Microsoft Edge for Windows 10 Insiders aims for better responsive images with srcset

Reading time icon 2 min. read

Readers help support Windows Report. We may get a commission if you buy through our links. Tooltip Icon

Read our disclosure page to find out how can you help Windows Report sustain the editorial team Read more

Microsoft Edge for Windows 10 Insiders aims for better responsive images with srcset

With Microsoft Edge, the company has freed itself from the legacy constraints of IE to build a truly modern browser.  One of the most pressing needs of a browser in today’s mobile first world is support for “responsive” images, that is, images that will look good on a full screen desktop, or a small phone screen, all without having to load a full set of image sizes to accomplish this.

According to a blog post on the Edge Dev blog, That’s what a new attribute of the img tag is for, and srcset will allow browsers to examine a set of images identified by the srcset attribute and the original src attribute, choose the one most appropriate for the conditions, and download only the image needed, saving space and bandwidth, and at the same time providing a better viewing experience.

The latest versions of Microsoft Edge shipping with Windows 10 Insider Preview supports some, but not all, of the srcset attribute, with Microsoft promising to add in the width descriptor in a future update, but it couldn’t be added in time for Edge to ship with Windows 10 on July 29th.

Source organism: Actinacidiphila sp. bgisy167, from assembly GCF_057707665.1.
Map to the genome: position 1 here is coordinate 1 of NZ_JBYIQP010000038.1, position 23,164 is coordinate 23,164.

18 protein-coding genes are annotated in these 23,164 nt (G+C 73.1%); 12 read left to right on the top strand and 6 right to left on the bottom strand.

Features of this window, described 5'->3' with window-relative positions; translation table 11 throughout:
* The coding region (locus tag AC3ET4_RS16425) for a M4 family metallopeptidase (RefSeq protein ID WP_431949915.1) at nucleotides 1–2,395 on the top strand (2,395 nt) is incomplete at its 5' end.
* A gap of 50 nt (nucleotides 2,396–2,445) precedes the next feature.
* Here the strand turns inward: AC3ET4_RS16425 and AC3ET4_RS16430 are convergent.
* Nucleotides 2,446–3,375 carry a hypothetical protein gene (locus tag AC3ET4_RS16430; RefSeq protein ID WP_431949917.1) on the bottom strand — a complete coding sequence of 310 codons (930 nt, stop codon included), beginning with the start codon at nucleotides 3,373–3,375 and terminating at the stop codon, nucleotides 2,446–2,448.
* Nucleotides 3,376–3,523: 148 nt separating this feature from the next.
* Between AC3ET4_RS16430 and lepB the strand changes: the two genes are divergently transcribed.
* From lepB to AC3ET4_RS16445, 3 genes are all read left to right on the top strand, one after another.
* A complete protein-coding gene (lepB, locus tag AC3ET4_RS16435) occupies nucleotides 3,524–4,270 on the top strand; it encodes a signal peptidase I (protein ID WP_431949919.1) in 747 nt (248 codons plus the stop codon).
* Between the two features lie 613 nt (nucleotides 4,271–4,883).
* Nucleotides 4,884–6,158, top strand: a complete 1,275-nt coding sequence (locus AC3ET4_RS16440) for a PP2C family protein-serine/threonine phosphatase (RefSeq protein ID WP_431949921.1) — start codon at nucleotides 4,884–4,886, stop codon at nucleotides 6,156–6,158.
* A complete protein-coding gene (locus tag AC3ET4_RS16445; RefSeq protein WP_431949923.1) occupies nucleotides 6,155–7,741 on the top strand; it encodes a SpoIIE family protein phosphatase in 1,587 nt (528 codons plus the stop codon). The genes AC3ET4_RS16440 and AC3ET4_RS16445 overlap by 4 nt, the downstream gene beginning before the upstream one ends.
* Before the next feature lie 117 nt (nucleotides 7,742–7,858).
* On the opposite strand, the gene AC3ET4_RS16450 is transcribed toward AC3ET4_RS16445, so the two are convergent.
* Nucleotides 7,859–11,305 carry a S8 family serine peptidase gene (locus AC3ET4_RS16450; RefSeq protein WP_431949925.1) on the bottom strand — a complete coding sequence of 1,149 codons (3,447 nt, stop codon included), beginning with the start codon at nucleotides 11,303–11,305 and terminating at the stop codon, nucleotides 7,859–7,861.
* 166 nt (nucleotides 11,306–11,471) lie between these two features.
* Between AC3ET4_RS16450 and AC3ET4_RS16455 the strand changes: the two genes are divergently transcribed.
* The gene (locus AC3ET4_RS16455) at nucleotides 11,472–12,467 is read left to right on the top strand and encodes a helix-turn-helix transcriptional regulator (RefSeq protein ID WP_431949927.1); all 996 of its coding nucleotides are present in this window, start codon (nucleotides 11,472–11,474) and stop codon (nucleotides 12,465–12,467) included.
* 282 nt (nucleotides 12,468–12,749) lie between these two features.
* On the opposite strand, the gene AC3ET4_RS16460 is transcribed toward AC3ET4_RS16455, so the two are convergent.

There are some complications that make Microsoft’s implementation of supporting srcset problematic. For one, a popular library called Picturefill, estimated by Microsoft to be used on millions of sites, in early versions doesn’t properly identify a browser’s capability to support srcset. To get around that, Microsoft has removed support for another responsive image attribute, currentSrc.  Apple’s Safari browser has done the same thing, and until Picturefill is updated in enough websites to cease being a problem, this works around images either not rendering or redirecting to error pages.

So, like Safari, Microsoft’s Edge isn’t shipping the full slate of new attributes to the img tag , but it is making use of srcset, and that’s a start.

If you’re a web developer, you can make use of srcset and gain its benefits for your Edge users, and if you’re using Windows 10 with Microsoft Edge, you’ll be able to load images faster, with less overhead, and take one step closer to a truly modern web.